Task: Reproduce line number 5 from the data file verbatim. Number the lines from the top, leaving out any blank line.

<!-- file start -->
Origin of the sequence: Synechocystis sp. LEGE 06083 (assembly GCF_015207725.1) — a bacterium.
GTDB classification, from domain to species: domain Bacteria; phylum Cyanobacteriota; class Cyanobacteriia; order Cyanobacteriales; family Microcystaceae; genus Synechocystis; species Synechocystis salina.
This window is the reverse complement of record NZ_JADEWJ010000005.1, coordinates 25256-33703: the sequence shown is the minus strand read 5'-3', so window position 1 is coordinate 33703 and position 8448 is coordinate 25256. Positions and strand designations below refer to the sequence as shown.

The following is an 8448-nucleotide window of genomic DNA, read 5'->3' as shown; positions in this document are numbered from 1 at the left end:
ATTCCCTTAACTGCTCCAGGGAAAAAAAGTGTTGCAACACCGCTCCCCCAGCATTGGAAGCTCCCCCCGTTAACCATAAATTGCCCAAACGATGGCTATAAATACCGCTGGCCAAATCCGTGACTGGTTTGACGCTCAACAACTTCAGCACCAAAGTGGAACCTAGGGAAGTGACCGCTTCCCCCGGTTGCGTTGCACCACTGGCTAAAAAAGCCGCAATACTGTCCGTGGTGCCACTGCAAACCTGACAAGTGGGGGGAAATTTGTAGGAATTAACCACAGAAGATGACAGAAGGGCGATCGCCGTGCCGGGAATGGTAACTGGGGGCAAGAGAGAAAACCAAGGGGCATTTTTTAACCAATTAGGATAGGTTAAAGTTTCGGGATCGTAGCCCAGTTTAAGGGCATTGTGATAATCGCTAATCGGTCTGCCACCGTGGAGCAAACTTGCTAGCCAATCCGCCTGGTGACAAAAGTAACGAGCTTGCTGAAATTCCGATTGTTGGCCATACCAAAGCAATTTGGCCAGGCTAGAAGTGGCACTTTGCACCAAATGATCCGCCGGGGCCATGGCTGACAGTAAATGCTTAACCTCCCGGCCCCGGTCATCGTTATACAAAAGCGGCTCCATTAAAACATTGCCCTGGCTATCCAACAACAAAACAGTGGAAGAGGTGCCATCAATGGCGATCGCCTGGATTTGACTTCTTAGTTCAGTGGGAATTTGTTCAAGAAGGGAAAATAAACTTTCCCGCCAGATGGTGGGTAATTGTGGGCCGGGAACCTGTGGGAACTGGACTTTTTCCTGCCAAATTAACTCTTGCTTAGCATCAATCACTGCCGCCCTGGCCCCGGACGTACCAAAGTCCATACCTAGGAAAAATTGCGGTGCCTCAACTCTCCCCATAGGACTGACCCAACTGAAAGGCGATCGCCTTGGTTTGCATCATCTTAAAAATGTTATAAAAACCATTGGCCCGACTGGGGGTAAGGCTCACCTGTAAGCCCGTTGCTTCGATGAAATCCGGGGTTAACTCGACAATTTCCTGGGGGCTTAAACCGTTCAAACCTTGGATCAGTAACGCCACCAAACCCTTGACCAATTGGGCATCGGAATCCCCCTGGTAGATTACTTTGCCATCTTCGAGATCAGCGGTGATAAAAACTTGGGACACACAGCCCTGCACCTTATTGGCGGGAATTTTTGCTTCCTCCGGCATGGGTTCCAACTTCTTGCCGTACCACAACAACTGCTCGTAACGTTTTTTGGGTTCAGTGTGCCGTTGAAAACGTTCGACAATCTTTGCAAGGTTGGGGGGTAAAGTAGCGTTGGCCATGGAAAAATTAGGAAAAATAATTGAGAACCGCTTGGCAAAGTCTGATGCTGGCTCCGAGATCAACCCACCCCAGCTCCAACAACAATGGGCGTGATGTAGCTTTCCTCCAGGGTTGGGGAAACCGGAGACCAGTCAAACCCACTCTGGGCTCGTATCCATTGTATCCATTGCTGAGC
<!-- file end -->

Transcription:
ATTCCCTTAACTGCTCCAGGGAAAAAAAGTGTTGCAACACCGCTCCCCCAGCATTGGAAGCTCCCCCCGTTAACCATAAATTGCCCAAACGATGGCTATAAATACCGCTGGCCAAATCCGTGACTGGTTTGACGCTCAACAACTTCAGCACCAAAGTGGAACCTAGGGAAGTGACCGCTTCCCCCGGTTGCGTTGCACCACTGGCTAAAAAAGCCGCAATACTGTCCGTGGTGCCACTGCAAACCTGACAAGTGGGGGGAAATTTGTAGGAATTAACCACAGAAGATGACAGAAGGGCGATCGCCGTGCCGGGAATGGTAACTGGGGGCAAGAGAGAAAACCAAGGGGCATTTTTTAACCAATTAGGATAGGTTAAAGTTTCGGGATCGTAGCCCAGTTTAAGGGCATTGTGATAATCGCTAATCGGTCTGCCACCGTGGAGCAAACTTGCTAGCCAATCCGCCTGGTGACAAAAGTAACGAGCTTGCTGAAATTCCGATTGTTGGCCATACCAAAGCAATTTGGCCAGGCTAGAAGTGGCACTTTGCACCAAATGATCCGCCGGGGCCATGGCTGACAGTAAATGCTTAACCTCCCGGCCCCGGTCATCGTTATACAAAAGCGGCTCCATTAAAACATTGCCCTGGCTATCCAACAACAAAACAGTGGAAGAGGTGCCATCAATGGCGATCGCCTGGATTTGACTTCTTAGTTCAGTGGGAATTTGTTCAAGAAGGGAAAATAAACTTTCCCGCCAGATGGTGGGTAATTGTGGGCCGGGAACCTGTGGGAACTGGACTTTTTCCTGCCAAATTAACTCTTGCTTAGCATCAATCACTGCCGCCCTGGCCCCGGACGTACCAAAGTCCATACCTAGGAAAAATTGCGGTGCCTCAACTCTCCCCATAGGACTGACCCAACTGAAAGGCGATCGCCTTGGTTTGCATCATCTTAAAAATGTTATAAAAACCATTGGCCCGACTGGGGGTAAGGCTCACCTGTAAGCCCGTTGCTTCGATGAAATCCGGGGTTAACTCGACAATTTCCTGGGGGCTTAAACCGTTCAAACCTTGGATCAGTAACGCCACCAAACCCTTGACCAATTGGGCATCGGAATCCCCCTGGTAGATTACTTTGCCATCTTCGAGATCAGCGGTGATAAAAACTTGGGACACACAGCCCTGCACCTTATTGGCGGGAATTTTTGCTTCCTCCGGCATGGGTTCCAACTTCTTGCCGTACCACAACAACTGCTCGTAACGTTTTTTGGGTTCAGTGTGCCGTTGAAAACGTTCGACAATCTTTGCAAGGTTGGGGGGTAAAGTAGCGTTGGCCATGGAAAAATTAGGAAAAATAATTGAGAACCGCTTGGCAAAGTCTGATGCTGGCTCCGAGATCAACCCACCCCAGCTCCAACAACAATGGGCGTGATGTAGCTTTCCTCCAGGGTTGGGGAAACCGGAGACCAGTCAAACCCACTCTGGGCTCGTATCCATTGTATCCATTGCTGAGC